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CONTENTS


Recently, first evidence of new weapons being used in Syria: 152mm Msta-B howitzers (earlier we have only seen photos and videos of these howitzers being transported, not used) and incendiary air bombs.

152mm 2A65 "Msta-B" howitzers

One of the first evidence of Msta-B howitzers being used in Syria emerged in late October, when a convoy of Russian vehicles with this howitzer was photographed in Shilfatiyeh (Latakia governorate):

msta-b
Photo source: Twitter user @LuftwaffeAS

On November 7, a Syrin pro-government news agency SANA published a video of fighting in Eastern Homs. In the video you can see a Russian military helicopter Mi-24 hound (numbered "40 yellow"):

mi-24

Then we can see shots of 2A65 Msta-B howitzers in use. Near the howitzer, we can see a man in a desert uniform, worn in Syria only by Russian servicemen:

rusoldiers
(0:16)

Example of Russian soldiers in desert-colored uniforms at Hmeimim airbase:

pustin
Source

On November 11, Russian "Federal News Agency" published a video of fighting near Palmyra (Homs governorate). The very first seconds of the video show Msta-B howitzers being fired:

msta-b2

Near the howitzers you can see ammunition boxes as well as uniformed servicemen. We can't determine which soldiers are seen in the second video: They could be Syrian government soldiers or Russian soldiers. More interestingly, at 0:54 we can hear an order in Russian: "Работай!" ["Work!"], which likely means "Work on the target", "Fire on the target".

It is hard to determine where exactly in Eastern Homs ("Eastern Homs" being present in the title of the video) the first video was filmed and who is the enemy. However, the Palmyra video certainly depicts fighting against ISIS. Both videos could have been filmed close to each other, since Palmyra is situated in Eastern Homs:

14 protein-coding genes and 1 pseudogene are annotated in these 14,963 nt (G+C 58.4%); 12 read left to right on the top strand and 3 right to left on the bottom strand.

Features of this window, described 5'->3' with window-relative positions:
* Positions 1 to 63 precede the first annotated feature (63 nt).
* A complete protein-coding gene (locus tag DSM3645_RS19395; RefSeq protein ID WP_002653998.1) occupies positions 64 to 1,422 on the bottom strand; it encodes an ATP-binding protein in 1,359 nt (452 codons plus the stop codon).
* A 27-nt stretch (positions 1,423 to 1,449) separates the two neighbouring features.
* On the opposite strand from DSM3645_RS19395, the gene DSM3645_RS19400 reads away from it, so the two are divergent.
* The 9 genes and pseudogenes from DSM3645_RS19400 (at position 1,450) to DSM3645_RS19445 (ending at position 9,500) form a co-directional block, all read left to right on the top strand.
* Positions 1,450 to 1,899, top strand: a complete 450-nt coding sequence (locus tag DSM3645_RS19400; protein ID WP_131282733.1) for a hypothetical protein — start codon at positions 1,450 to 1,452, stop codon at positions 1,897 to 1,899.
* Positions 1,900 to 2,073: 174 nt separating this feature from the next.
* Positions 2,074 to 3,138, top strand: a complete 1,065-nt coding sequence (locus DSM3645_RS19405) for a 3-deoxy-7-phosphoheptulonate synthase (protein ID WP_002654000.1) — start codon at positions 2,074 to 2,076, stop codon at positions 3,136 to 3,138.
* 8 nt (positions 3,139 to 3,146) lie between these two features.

map-palmyra
Map source

A close up of a 2A65 "Msta-B" howitzer (photo from a May 9, 2015 military parade in Donetsk, Uktaine):

msta-b-donetsk
Photo by: user codename_it

"Phosphorous" bombs in Idlib

On November 12, locals from Idlib governorate reported "Russians using phosphorous bombs". Judging by our experience of the conflict in Eastern Ukraine, accusations of "phosphorous bombs" use is a common propaganda tool, which often involves baseless allegations. Our team decided to analyse the reports from Idlib.

Hereinafter we shall use a more correct term incendiary bombs. Not all incendiary bombs use phosphorus as the main incendiary substance, but all phosphorous bombs are incendiary. Incendiary bombs are used against enemy personnel, vehicles, buildings and equipment, causing fires over large areas.

Videos of incendiary bombs being used were published by STEP news:


(Harsha village, Idlib governorate)

and Orient news:


(Benin village, Idlib governorate)

as well as Smart news:


(Benin village, Idlib governorate)

According to local activists, these bombs were used in Benin and Harsha villages in Idlib governorate.

Locals helped us geolocate Harsha village:

On November 13, Facebook group ALMarra Today (a group dedicated to Maaret al-Numan town, in the vicinity of which Benin and Harsha villages lie) published photos of the aftermath of the airstrike (first and second album). Comparing a frame from the video with the photos suggest they were also taken in Benin village:

benin

The descriptions say that the airstrikes destroyed a bakery and an olive oil factory. One of the photos indeed shows an extracted oil reservoir Pieralisi Jumbo 2:

oil6

The same reservoir can be seen on an agricultural machine seller's website:

pieralisi

Syrians say this location is controlled by armed opposition groups. They insist this area has no an-Nusra or ISIS presence:

When describing the events, locals claim the airstrike was conducted by Russians, noting that the bombing was conducted by Mi-24 helicopters:

It is hard to determine an aircraft's allegiance even in daylight, given that the Syrian Arab Air Force has similar Mi-25 helicopters. However, a day before the incendiary bomb attacks, RuAF's Su-30s supported SyAAF airstrikes in the same area:

The incendiary airstrike took place on the night of November 12. In the evening of November 13, Russia's MoD reported destroying an an-Nusra ammo and IED factory near Maarat al-Nuuman:

It should be noted that Benin village is indeed near Maarant al-Nuuman, 10 kilometers from the city. The incendiary airstrike did indeed destroy a factory, but one that produced olive oil, not ammunition. We believe baking ovens and olive presses can't be used for producing ammunition. This was the equipment we saw in the aftermath photos. Besides, olives themselves can be seen in the photos:

oil3

oil4

potato

olivki

A local gave us the exact coordinates and took a picture at the site of the airstrike:

oil-factory1